Monday, 11 July 2016
Antonio Carlos Jobim - Wave (1967)
To kick off then, here's possibly the finest, most exquisite example of 60s bossanova, with the legendary Antonio Carlos Jobim pairing up with arranger Claus Ogerman to produce a succinct album of instant classics, topped off with Creed Taylor's production sheen. Right from the start of the title track, Ogerman's shimmering wall of strings establishes itself like an airport runway heathaze, then languid brass and winds waft in to provide a gentle breeze in the sweltering heat. Jobim's guitar or piano are always mixed up front to carry these indelible melodies or carry the bossanova rhythms, and everything is securely underpinned by the great jazz bassist Ron Carter.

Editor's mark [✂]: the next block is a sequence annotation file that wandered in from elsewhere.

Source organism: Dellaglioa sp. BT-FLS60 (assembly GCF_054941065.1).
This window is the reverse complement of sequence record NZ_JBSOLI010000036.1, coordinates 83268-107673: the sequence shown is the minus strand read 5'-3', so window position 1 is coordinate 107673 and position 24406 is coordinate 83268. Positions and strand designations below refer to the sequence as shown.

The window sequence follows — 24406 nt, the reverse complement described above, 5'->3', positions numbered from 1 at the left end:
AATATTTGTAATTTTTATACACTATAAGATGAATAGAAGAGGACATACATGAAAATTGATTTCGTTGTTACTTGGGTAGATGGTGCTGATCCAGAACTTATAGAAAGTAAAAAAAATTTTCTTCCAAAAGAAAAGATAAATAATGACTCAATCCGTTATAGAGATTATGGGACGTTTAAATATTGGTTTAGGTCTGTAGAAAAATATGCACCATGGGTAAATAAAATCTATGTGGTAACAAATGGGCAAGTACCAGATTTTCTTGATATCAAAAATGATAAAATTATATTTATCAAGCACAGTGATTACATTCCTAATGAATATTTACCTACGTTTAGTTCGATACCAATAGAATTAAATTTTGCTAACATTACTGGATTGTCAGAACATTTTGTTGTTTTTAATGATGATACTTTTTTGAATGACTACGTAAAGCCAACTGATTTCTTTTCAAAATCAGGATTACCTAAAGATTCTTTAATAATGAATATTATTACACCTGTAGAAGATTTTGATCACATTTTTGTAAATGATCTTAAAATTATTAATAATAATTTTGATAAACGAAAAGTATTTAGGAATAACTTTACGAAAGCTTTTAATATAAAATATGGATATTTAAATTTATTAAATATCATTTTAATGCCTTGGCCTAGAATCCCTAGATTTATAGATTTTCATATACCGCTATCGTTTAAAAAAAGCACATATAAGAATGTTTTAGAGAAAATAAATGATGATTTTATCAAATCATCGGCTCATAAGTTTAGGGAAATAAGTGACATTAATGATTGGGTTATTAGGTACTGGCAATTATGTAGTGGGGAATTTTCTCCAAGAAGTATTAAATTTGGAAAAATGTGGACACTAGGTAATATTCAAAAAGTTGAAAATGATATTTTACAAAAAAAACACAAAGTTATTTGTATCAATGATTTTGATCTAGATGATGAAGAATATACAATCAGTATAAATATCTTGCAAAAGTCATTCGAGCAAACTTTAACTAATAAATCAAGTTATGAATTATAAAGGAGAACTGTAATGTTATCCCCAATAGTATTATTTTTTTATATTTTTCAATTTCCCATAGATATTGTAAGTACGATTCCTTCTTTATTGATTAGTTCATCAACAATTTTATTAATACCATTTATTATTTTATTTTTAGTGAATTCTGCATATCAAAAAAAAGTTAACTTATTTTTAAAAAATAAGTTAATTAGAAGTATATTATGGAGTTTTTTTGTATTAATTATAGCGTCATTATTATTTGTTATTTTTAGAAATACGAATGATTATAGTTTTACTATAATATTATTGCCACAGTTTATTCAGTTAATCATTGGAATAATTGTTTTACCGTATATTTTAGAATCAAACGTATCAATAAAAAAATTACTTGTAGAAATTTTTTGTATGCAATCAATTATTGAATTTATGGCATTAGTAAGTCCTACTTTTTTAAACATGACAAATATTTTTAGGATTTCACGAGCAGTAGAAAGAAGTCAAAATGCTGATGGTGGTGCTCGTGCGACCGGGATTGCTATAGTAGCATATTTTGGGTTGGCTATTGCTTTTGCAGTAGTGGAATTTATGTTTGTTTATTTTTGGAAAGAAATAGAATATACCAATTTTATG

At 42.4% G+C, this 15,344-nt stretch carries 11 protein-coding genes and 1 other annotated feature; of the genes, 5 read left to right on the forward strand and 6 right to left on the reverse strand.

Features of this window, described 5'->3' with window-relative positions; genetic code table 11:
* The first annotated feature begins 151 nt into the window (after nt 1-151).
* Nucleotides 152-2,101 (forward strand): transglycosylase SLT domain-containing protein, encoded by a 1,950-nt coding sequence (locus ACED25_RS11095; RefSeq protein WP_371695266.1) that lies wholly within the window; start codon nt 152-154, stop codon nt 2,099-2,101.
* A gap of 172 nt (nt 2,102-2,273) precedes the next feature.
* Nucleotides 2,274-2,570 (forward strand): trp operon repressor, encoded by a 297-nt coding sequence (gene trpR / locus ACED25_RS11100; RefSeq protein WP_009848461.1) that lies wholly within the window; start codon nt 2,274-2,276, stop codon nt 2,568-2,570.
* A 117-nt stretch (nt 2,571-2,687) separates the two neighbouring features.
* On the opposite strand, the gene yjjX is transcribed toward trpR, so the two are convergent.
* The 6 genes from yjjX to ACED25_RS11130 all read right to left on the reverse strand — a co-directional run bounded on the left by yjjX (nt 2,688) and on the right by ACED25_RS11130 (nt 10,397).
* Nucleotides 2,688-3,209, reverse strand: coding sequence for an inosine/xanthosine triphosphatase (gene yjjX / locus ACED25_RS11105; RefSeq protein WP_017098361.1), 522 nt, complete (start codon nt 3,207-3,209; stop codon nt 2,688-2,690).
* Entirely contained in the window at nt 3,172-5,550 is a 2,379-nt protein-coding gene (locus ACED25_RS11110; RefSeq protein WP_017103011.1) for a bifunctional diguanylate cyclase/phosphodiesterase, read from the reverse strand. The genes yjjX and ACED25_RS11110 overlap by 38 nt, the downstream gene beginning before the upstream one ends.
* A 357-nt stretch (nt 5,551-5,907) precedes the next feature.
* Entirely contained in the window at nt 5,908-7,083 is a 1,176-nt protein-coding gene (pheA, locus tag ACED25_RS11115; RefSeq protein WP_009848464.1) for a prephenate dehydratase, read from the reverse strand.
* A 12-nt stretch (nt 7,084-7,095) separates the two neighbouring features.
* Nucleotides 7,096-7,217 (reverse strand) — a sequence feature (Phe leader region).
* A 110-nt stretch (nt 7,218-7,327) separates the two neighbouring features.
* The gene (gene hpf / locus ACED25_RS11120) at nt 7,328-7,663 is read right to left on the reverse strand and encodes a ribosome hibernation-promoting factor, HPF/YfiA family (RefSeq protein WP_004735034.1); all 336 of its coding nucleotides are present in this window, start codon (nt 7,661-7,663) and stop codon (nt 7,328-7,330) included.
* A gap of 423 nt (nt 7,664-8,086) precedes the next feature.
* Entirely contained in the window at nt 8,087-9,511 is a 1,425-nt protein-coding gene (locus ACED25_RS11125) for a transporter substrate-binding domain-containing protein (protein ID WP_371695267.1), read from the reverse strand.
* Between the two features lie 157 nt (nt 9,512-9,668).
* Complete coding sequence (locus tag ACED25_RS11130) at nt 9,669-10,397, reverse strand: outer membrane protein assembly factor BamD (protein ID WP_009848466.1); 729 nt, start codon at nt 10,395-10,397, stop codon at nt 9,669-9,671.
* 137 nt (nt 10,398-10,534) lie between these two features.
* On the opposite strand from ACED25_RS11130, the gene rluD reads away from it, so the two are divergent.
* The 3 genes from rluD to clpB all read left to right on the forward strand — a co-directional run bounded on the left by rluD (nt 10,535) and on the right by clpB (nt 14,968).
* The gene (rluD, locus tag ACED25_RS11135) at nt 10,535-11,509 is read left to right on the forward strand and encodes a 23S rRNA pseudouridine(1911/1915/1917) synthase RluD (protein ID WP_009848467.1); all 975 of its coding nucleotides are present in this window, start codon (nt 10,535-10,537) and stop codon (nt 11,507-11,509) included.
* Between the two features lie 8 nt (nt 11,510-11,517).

The perfection of Ogerman's arranging and Taylor's early-CTI production really can't be overstated here - on Antigua for instance, flutes carry the winding melody until Jobim brings in harpsichord for a star guest turn. The reverb on the latter instrument is just enough to make the otherwise out-of-kilter baroque instrument sparkle like sunlight off the surface of the sea. Wave is also a well-paced album; if a track like Dialogo starts to lull you into a poolside snooze, Lamento picks up the pace again, and features Jobim's smoky, melancholic voice for the only time on this flawless album.